This final shot of the Juvenile's face at night is also suggesting a very small animal due to the scale references available from other animals that were photographed at the location. This animal is clearly not a cat,( due to its muzzle ), a Devil or a Quoll. It is also clearly not a Pademelon Wallaby or Bandicoot.
Paul is the former President of the RSPCA Tasmania, in his report attached above, he gives solid scientific analysis of the photographic evidence and concludes the juvenile animal is not a cat, dog or hopping animal, and definitely a quadra-ped, noting the smooth leathery rear hock being a typical Marsupial trait. He mentioned to me in an interview that he is 80% certain it is likely a Thylacine juvenile but he won't say 100% because it was not "smiling for the camera"...
On top of Pauls report, I also had an International Feline Judge with over 30 years experience judging cats internationally, examine the Juvenile photos and she stated there were 4 features she could see , that were not "cat-like" features she had ever seen.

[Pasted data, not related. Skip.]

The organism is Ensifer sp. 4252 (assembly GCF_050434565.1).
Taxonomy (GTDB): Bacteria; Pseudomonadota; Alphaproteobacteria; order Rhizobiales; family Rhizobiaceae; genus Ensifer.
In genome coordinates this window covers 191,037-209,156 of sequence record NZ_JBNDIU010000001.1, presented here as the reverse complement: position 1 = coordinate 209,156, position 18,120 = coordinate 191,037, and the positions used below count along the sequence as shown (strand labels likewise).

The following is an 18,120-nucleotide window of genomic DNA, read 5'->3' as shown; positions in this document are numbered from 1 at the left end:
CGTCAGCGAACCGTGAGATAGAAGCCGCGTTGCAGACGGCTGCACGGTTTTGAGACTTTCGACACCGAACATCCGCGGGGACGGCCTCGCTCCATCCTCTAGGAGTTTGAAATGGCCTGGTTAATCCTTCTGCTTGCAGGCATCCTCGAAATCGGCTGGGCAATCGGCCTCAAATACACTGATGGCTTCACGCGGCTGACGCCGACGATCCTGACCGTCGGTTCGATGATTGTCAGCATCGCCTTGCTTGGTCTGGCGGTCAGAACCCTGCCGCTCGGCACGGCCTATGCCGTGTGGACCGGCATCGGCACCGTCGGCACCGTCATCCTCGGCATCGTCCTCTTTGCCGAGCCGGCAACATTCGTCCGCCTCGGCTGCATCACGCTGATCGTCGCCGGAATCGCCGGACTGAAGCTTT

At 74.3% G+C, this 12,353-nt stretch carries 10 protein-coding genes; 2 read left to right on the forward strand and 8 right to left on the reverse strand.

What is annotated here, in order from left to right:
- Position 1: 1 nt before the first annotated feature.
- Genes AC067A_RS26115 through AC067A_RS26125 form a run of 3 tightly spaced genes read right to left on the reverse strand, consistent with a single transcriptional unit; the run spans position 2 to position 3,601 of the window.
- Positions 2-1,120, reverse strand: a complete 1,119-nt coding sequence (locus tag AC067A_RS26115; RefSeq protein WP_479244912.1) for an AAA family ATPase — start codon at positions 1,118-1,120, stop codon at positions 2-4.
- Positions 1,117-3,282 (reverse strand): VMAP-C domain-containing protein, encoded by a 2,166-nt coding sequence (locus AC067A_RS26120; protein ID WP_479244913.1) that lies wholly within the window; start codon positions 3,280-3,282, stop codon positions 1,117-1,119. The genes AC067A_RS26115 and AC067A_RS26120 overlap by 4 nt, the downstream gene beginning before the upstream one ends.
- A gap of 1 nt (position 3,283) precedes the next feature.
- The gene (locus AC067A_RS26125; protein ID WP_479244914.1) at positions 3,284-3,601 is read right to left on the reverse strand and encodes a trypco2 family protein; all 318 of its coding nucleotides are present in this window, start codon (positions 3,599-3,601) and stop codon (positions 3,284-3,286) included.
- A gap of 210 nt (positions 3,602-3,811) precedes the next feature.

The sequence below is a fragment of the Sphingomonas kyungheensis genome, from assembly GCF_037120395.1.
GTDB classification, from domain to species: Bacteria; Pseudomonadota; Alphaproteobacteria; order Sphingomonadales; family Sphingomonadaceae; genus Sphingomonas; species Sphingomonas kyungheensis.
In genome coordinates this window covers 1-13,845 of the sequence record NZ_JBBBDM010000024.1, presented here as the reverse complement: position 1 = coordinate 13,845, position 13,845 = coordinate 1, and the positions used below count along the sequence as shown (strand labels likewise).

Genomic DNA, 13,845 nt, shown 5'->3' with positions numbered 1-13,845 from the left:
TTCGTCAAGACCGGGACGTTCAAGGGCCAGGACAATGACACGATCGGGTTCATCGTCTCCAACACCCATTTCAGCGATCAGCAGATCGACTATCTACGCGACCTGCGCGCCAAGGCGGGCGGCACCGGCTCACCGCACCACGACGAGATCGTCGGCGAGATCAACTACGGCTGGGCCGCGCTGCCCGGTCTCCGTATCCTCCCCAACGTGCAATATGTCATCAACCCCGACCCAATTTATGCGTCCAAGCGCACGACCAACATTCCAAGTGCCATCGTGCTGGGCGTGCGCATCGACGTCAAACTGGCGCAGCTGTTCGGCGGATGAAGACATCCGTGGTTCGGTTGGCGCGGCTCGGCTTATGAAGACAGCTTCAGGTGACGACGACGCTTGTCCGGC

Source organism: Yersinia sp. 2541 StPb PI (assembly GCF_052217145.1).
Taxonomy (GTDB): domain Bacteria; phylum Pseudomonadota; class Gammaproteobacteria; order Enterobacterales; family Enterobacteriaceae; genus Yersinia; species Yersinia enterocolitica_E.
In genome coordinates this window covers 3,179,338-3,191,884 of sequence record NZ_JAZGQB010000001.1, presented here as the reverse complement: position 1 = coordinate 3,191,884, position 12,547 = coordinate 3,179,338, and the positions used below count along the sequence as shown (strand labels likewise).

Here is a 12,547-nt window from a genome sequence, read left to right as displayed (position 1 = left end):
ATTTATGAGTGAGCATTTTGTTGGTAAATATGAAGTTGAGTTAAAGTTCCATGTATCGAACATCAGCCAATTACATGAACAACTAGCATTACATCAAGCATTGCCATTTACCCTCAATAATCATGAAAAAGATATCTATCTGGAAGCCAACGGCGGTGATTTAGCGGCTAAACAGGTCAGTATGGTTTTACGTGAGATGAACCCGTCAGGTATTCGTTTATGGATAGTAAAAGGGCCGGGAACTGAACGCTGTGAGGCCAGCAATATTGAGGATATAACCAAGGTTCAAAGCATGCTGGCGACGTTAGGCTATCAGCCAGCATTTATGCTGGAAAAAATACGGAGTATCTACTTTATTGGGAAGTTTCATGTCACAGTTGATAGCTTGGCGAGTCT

I also showed the print casts and photos to an International Canine Judge with over 60 years experience judging and examining every known breed of dog in existence.
He categorically ruled out ANY breed he was aware of dog due to the smooth leathery rear foot and the angle it was presenting at in the shot.
Within TAGOA, there was a large percentage of people who thought it looked like a cat.
A News-poll found that around 60% of people thought it was a cat, 19% thought it was a Thylacine Joey, whilst around 9% thought it might be a Pademelon.
These figures suggest at least 30 % of people could see it was a Marsupial and not a cat.
Nick Mooney also acknowledged it was a Marsupial, when he identified it as a Pademelon.
There was also a view that thought it was a cat, but that it was facing the camera with something in it's mouth. Pareidolia is all I can say here because there is no face there, it is the rear end of an animal walking away from the camera.
I appropriately named this adaptation "Cat's arse head", I could vaguely see what they meant if I stared at it long enough, but all I could see was that dead straight tail, smooth leathery hock, stripes, coarse hair, boofy head and long linear quadra-ped body shape, a Thylacine Joey!!